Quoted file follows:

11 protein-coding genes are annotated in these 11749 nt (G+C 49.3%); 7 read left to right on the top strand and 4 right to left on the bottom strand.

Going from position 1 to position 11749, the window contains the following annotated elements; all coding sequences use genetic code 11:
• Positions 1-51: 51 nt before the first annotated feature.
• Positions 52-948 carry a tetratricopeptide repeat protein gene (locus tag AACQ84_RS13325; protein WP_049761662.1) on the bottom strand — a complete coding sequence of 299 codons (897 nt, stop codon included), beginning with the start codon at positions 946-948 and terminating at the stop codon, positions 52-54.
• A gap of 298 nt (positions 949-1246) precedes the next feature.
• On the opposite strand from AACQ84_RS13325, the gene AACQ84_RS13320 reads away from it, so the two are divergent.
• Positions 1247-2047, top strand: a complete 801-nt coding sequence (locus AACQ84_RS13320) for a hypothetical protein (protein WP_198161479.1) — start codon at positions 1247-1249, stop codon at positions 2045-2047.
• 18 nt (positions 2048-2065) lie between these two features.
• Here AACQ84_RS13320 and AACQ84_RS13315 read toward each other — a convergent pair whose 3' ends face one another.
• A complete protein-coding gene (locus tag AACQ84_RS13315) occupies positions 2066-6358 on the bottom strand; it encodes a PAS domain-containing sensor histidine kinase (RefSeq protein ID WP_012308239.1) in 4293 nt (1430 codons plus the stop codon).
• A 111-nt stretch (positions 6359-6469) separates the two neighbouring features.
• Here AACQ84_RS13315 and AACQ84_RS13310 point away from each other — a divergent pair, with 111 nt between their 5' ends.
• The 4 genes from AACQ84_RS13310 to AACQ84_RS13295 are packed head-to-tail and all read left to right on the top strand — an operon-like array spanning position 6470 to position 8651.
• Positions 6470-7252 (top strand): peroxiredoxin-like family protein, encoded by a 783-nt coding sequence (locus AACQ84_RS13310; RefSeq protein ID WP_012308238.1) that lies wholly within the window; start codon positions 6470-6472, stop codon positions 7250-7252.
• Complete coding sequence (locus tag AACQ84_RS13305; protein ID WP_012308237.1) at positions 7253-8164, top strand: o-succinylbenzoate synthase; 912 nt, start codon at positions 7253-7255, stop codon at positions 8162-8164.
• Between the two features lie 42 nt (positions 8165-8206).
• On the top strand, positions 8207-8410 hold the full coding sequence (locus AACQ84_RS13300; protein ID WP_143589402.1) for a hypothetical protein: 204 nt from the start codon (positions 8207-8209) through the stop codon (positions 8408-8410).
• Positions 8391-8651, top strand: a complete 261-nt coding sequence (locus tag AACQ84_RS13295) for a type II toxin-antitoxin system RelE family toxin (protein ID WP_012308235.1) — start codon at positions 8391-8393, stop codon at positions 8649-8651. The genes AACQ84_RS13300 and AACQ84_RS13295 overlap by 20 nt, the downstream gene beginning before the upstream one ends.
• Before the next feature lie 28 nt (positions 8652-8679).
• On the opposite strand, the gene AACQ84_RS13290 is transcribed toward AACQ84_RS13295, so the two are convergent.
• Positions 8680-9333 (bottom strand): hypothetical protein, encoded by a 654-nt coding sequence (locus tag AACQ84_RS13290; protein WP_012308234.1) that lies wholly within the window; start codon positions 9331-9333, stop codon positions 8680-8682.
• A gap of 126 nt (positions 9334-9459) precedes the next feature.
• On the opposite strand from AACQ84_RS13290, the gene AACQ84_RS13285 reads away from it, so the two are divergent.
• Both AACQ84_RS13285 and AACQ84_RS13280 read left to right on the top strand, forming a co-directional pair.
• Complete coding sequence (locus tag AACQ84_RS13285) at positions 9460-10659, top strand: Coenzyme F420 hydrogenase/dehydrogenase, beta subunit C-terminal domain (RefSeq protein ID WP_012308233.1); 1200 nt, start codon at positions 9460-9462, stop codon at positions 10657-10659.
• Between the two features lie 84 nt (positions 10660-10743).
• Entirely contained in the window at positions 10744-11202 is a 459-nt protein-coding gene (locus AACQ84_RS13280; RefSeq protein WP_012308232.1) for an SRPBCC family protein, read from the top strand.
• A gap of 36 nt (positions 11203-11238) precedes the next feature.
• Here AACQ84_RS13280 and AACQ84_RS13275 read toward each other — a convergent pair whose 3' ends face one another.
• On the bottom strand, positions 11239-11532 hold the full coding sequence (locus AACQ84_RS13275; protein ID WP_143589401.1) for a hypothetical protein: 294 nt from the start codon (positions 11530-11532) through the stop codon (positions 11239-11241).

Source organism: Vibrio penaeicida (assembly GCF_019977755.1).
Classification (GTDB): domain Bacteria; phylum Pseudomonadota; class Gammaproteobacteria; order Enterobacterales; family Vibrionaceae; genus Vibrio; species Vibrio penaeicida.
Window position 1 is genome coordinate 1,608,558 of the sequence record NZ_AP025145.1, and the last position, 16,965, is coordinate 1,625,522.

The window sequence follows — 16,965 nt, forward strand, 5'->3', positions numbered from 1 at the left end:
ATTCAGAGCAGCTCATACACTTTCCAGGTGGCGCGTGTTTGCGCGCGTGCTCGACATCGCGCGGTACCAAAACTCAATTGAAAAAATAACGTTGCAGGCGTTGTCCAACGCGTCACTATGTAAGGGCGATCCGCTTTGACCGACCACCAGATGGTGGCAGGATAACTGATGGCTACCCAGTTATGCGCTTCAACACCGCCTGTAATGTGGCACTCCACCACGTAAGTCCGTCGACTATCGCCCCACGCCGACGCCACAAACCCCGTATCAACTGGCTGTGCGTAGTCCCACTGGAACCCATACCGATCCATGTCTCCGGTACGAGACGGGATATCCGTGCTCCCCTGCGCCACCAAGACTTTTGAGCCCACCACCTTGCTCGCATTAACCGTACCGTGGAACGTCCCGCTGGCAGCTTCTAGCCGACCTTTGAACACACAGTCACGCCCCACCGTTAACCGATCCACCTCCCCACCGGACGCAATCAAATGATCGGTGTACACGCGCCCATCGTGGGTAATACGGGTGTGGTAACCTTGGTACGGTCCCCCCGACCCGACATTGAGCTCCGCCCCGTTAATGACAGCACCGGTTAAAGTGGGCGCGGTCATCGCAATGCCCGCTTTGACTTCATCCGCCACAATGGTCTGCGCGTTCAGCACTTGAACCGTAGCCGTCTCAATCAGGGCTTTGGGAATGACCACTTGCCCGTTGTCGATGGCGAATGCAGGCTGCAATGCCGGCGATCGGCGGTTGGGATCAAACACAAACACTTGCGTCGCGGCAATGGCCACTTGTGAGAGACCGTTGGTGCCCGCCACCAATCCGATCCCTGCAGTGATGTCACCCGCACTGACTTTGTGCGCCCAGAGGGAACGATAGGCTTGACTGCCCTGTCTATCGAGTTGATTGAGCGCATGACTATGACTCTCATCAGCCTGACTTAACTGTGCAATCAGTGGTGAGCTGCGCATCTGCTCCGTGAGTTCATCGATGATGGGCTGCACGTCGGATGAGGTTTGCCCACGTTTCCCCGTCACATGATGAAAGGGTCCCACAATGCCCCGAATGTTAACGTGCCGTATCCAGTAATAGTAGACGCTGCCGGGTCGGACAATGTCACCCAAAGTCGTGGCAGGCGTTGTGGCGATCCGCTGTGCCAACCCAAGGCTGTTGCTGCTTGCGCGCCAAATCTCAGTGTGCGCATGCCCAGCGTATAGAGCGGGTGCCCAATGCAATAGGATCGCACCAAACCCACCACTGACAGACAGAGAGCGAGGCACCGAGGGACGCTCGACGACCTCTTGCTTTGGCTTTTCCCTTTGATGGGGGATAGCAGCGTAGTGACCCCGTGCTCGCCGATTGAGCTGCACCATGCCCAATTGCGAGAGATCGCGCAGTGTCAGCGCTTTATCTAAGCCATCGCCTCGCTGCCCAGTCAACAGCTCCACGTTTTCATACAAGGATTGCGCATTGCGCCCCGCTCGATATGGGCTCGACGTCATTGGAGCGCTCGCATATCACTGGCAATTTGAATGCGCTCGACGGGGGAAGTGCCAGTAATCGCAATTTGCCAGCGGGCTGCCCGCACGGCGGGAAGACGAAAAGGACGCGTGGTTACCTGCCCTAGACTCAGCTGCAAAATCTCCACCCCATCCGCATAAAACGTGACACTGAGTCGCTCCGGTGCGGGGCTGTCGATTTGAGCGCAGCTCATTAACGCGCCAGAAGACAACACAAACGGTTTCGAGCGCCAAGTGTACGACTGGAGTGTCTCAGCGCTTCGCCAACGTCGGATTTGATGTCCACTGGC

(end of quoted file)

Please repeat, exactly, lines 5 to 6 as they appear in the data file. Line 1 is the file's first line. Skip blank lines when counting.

• A gap of 298 nt (positions 949-1246) precedes the next feature.
• On the opposite strand from AACQ84_RS13325, the gene AACQ84_RS13320 reads away from it, so the two are divergent.